By Rudy Nadilo
Traditionally, when marketing research has presented study results to senior management, they’ve only employed those specific findings. But today, senior management is increasingly interested in how results from one part of the business (e.g. customer satisfaction) correlate with findings from other parts of the business (e.g. advertising spend, social media mentions, sales, etc.). And they want them presented in a way that makes comparing results easy. Far too many marketing research execs can attest to the nightmares of using PowerPoint to accomplish this. But with the advent of online reporting systems, co-mingling data has become far easier and more practical.
Consider a management request to report on customer satisfaction. Depending upon the industry, they may request this report weekly, monthly or quarterly. Historically this has meant going into isolation for hours to create scores of slides for each of several decks that are created for different business needs. Top management may want to see the results presented one way, while product management and sales have separate interests. Beyond the obvious labor challenges, working in this manner makes errors more likely and, in the end, none of the versions really meet the exact needs of a given group.
That gap likely becomes even more evident during meetings with each of these stakeholders. Perhaps the CEO sees a sales dip in March and asks if that coincides with an advertising lull. The head of Product Marketing sees the satisfaction score down in June and questions the impact of that big consumer event. Then the Sales VP sees a dip and asks about the correlation with last summer’s spending cut. One week and many hours of PowerPoint hell later, each group is presented with updated information that may answer most of their questions.
One particularly egregious example of this problem comes to mind. I was working with a large technology company that regularly used PowerPoint slides to present research findings to management. The firm’s CMO related the following:
Anyone who has been in marketing research for countless years has had presentations that are made in silos with no context to other programs or the overall health of the business. In our case, the brand research was presented in a silo and all the core brand metrics were reviewed separately. And where there were areas of issue, such as customer preference, social media measurements, etc., a deeper dive was conducted. This process typically took us weeks, and sometimes months to execute. Once these “key findings” were made, the results were presented to senior management — again in a silo. Results were often one dimensional and had no view of other components of the business.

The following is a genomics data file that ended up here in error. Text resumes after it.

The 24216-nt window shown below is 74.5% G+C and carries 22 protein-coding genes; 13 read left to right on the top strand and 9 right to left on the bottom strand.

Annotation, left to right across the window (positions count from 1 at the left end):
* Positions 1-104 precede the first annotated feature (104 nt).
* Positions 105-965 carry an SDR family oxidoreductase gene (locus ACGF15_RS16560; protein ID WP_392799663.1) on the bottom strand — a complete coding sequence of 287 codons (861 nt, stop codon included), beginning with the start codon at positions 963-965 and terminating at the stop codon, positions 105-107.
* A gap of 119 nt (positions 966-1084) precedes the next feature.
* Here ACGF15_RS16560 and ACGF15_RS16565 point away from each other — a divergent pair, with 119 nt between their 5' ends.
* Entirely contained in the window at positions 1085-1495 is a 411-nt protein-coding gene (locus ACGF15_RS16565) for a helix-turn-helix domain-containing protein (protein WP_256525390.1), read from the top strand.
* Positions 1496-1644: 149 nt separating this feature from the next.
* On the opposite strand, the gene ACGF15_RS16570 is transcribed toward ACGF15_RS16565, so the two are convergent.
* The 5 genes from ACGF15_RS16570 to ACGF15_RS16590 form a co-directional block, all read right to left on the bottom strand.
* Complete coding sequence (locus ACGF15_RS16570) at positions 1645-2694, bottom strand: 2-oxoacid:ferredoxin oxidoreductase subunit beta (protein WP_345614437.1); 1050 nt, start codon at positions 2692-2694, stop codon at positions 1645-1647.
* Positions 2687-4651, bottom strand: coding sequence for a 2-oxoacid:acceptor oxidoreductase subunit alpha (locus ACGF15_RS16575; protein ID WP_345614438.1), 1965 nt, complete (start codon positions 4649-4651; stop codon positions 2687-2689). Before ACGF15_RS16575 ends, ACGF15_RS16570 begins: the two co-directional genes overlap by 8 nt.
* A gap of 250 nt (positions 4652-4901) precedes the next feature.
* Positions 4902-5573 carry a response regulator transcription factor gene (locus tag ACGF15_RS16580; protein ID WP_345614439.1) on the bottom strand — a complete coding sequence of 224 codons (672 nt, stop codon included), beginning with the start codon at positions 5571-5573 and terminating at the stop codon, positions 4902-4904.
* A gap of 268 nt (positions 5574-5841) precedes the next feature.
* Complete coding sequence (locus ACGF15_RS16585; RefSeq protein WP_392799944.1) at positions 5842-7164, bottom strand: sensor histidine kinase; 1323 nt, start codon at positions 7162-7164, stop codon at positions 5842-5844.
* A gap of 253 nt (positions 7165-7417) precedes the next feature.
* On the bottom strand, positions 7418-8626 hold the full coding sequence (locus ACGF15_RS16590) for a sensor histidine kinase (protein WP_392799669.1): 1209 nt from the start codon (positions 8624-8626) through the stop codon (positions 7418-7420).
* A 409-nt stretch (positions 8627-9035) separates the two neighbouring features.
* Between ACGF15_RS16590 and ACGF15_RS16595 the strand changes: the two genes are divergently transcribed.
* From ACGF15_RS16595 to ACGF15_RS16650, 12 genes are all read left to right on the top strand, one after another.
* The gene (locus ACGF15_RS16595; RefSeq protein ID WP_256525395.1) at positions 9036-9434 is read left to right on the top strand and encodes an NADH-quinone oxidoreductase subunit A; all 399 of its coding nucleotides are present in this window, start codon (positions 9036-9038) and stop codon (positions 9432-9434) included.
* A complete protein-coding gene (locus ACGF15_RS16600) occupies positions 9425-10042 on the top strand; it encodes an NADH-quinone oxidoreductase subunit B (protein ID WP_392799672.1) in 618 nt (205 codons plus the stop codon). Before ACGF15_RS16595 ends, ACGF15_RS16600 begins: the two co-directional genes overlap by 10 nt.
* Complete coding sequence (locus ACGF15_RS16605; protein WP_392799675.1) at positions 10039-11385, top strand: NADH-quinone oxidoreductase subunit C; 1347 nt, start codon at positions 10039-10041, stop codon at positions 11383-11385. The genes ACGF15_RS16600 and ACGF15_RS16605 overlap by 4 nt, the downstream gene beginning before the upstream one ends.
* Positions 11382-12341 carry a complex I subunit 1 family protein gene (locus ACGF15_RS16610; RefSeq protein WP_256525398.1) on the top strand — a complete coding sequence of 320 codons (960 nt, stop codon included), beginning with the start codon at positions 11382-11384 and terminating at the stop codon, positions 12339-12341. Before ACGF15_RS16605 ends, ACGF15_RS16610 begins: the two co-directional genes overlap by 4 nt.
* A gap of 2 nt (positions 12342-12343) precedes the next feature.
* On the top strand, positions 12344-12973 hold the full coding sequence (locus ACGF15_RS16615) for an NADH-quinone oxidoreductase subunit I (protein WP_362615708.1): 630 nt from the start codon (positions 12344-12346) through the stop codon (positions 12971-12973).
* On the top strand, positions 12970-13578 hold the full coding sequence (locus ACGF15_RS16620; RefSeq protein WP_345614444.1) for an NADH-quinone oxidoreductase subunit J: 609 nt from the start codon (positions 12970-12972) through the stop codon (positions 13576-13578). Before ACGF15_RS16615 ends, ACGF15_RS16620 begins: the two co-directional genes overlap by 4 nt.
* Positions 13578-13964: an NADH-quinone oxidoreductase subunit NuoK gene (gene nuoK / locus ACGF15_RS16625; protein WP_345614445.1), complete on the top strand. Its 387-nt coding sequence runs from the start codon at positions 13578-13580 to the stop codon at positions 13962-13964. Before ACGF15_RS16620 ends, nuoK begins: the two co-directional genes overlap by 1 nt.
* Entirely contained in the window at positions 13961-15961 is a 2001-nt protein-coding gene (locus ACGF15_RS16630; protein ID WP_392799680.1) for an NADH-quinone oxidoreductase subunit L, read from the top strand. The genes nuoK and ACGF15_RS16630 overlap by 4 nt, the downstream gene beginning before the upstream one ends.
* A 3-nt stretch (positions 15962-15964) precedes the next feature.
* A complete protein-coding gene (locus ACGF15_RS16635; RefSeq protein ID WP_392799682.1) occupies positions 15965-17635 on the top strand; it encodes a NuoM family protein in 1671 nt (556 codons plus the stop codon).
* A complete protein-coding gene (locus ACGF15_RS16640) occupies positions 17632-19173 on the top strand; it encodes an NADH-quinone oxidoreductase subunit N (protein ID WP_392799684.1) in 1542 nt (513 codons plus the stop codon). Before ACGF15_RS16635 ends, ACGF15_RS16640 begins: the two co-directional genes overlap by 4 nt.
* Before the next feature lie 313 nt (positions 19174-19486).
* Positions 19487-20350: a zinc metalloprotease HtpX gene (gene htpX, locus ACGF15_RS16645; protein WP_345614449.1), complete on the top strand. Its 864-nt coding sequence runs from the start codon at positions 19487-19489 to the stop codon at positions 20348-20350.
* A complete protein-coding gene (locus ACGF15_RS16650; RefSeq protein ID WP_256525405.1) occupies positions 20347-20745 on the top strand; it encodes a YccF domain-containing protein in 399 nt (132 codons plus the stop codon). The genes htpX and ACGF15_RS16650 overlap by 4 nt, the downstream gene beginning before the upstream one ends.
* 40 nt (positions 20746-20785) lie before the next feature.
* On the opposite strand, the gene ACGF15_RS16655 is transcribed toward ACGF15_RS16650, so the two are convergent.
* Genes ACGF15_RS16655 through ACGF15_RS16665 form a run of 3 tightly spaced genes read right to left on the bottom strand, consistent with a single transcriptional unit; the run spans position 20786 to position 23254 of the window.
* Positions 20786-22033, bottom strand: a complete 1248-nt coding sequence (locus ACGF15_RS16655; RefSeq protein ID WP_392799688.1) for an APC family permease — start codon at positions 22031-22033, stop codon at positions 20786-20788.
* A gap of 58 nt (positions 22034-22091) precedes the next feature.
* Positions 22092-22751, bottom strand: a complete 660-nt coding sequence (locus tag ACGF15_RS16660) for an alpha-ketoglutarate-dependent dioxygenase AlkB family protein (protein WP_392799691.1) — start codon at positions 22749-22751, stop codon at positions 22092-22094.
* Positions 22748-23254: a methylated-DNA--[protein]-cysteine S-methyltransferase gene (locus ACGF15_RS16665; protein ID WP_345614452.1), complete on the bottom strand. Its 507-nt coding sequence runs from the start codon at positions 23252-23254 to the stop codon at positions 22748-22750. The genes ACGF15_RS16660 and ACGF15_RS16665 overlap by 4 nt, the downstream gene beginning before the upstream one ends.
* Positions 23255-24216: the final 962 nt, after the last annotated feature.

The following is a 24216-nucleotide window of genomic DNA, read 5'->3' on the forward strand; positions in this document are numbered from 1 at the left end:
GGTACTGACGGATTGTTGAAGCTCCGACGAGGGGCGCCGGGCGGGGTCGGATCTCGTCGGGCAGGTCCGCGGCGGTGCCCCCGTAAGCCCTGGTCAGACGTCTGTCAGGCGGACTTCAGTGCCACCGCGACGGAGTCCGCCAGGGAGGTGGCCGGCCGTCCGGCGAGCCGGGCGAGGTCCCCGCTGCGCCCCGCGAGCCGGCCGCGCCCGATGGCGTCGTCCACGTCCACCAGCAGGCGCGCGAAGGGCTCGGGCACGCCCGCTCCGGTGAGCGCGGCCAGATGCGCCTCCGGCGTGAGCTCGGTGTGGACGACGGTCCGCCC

We weren’t alone in this — this same process was also true for Sales, which put together its own PowerPoint slides. I recall that on one occasion, I was tasked by our president to develop and present an update on our quarterly view of loyalty of our customer relationships via the Net Promoter Score and loyalty ratings from our Customer Satisfaction research. You can see what these slides looked like in Figure 1and Figure 2. When the dust settled and management had evaluated what they had seen, I was chided for some key findings that completely missed the mark. In this case, I hadn’t connected that there was a relationship between our drop in customer satisfaction and brand preference with our decline in sales in a specific region. Had I known about the additional trends, I could have adjusted our advertising and social media campaigns to possibly address these shortfalls. But between the time it took us to separately put together presentations, present them and the “discovery phase,” I estimate that we lost about four weeks in adjusting our advertising/media/social media campaign. I can assure you that shortly after this fiasco, we looked into online presentation systems that allow you to quickly co-mingle data.